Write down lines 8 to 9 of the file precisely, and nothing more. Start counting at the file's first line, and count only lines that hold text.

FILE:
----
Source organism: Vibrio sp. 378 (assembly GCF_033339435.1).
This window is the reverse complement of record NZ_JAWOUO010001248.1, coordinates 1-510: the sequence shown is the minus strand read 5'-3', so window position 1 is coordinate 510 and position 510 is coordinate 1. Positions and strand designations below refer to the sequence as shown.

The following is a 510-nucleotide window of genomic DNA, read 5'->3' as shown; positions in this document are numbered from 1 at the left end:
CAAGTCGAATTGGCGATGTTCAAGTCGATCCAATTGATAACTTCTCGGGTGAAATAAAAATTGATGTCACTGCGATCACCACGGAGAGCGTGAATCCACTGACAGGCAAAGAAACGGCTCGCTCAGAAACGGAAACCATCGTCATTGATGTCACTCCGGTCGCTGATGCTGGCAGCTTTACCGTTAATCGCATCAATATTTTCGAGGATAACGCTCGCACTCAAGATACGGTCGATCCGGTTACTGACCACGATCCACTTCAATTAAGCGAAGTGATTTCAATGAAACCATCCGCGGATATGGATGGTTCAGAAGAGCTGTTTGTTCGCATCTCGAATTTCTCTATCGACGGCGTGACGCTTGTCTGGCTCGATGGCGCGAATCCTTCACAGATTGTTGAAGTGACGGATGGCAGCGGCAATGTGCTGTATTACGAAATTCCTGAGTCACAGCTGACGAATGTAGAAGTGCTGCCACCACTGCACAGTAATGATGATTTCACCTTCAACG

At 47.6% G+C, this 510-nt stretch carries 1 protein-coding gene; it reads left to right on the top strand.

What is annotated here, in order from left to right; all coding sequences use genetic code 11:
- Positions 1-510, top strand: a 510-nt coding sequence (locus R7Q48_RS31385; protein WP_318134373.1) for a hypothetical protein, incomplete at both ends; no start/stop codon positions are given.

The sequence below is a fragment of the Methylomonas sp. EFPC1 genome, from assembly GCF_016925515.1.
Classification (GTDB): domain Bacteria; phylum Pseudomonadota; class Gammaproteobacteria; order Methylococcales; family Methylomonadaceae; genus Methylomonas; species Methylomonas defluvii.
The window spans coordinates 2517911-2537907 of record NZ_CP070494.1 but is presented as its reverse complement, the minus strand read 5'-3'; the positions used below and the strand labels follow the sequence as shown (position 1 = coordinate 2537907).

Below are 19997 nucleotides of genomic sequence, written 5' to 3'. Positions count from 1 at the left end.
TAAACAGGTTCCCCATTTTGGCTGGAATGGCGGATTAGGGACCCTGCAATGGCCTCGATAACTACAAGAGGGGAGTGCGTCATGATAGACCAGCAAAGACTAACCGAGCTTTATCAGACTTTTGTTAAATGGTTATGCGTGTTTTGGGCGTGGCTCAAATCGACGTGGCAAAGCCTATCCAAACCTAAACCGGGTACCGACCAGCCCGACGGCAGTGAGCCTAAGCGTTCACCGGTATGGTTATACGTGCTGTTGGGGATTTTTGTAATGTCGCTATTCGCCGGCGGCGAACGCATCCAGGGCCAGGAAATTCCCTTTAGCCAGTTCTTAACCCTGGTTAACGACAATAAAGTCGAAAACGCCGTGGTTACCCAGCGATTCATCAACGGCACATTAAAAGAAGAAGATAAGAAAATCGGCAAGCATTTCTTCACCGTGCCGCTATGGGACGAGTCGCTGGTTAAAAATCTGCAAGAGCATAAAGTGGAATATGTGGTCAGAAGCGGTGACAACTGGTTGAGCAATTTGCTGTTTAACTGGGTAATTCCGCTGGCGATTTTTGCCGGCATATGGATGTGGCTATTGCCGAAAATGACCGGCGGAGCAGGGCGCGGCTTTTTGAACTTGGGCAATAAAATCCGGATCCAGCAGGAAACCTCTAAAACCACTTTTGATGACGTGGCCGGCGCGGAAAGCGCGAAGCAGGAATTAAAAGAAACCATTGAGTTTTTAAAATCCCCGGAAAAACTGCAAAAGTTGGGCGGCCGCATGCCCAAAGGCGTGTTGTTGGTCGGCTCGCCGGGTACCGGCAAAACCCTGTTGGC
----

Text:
The sequence below is a fragment of the Methylomonas sp. EFPC1 genome, from assembly GCF_016925515.1.
Classification (GTDB): domain Bacteria; phylum Pseudomonadota; class Gammaproteobacteria; order Methylococcales; family Methylomonadaceae; genus Methylomonas; species Methylomonas defluvii.